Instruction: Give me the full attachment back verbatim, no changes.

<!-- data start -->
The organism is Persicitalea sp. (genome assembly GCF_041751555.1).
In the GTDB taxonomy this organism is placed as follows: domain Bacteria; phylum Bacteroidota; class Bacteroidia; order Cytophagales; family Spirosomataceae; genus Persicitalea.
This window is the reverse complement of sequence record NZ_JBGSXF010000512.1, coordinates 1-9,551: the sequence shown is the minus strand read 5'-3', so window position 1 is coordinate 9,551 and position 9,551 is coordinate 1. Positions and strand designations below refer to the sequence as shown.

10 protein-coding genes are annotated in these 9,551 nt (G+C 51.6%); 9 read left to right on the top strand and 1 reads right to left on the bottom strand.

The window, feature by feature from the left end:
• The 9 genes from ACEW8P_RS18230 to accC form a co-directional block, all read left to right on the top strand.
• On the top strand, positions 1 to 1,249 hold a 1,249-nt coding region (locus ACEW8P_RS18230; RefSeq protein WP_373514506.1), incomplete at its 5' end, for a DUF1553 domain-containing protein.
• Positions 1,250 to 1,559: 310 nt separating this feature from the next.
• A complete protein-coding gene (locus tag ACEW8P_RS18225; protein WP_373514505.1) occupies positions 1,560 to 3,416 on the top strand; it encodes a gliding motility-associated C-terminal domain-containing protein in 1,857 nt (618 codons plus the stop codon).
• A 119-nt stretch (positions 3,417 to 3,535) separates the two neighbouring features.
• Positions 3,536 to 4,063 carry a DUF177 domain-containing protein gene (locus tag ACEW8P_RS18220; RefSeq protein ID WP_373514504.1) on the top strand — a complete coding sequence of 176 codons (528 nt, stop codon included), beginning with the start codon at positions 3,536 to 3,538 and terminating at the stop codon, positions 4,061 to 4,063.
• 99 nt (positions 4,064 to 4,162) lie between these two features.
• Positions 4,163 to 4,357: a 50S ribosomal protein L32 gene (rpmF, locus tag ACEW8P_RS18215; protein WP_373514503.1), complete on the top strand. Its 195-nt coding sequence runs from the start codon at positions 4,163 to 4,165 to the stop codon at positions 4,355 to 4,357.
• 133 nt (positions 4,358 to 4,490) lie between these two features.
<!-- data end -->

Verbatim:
The organism is Persicitalea sp. (genome assembly GCF_041751555.1).
In the GTDB taxonomy this organism is placed as follows: domain Bacteria; phylum Bacteroidota; class Bacteroidia; order Cytophagales; family Spirosomataceae; genus Persicitalea.
This window is the reverse complement of sequence record NZ_JBGSXF010000512.1, coordinates 1-9,551: the sequence shown is the minus strand read 5'-3', so window position 1 is coordinate 9,551 and position 9,551 is coordinate 1. Positions and strand designations below refer to the sequence as shown.

10 protein-coding genes are annotated in these 9,551 nt (G+C 51.6%); 9 read left to right on the top strand and 1 reads right to left on the bottom strand.

The window, feature by feature from the left end:
• The 9 genes from ACEW8P_RS18230 to accC form a co-directional block, all read left to right on the top strand.
• On the top strand, positions 1 to 1,249 hold a 1,249-nt coding region (locus ACEW8P_RS18230; RefSeq protein WP_373514506.1), incomplete at its 5' end, for a DUF1553 domain-containing protein.
• Positions 1,250 to 1,559: 310 nt separating this feature from the next.
• A complete protein-coding gene (locus tag ACEW8P_RS18225; protein WP_373514505.1) occupies positions 1,560 to 3,416 on the top strand; it encodes a gliding motility-associated C-terminal domain-containing protein in 1,857 nt (618 codons plus the stop codon).
• A 119-nt stretch (positions 3,417 to 3,535) separates the two neighbouring features.
• Positions 3,536 to 4,063 carry a DUF177 domain-containing protein gene (locus tag ACEW8P_RS18220; RefSeq protein ID WP_373514504.1) on the top strand — a complete coding sequence of 176 codons (528 nt, stop codon included), beginning with the start codon at positions 3,536 to 3,538 and terminating at the stop codon, positions 4,061 to 4,063.
• 99 nt (positions 4,064 to 4,162) lie between these two features.
• Positions 4,163 to 4,357: a 50S ribosomal protein L32 gene (rpmF, locus tag ACEW8P_RS18215; protein WP_373514503.1), complete on the top strand. Its 195-nt coding sequence runs from the start codon at positions 4,163 to 4,165 to the stop codon at positions 4,355 to 4,357.
• 133 nt (positions 4,358 to 4,490) lie between these two features.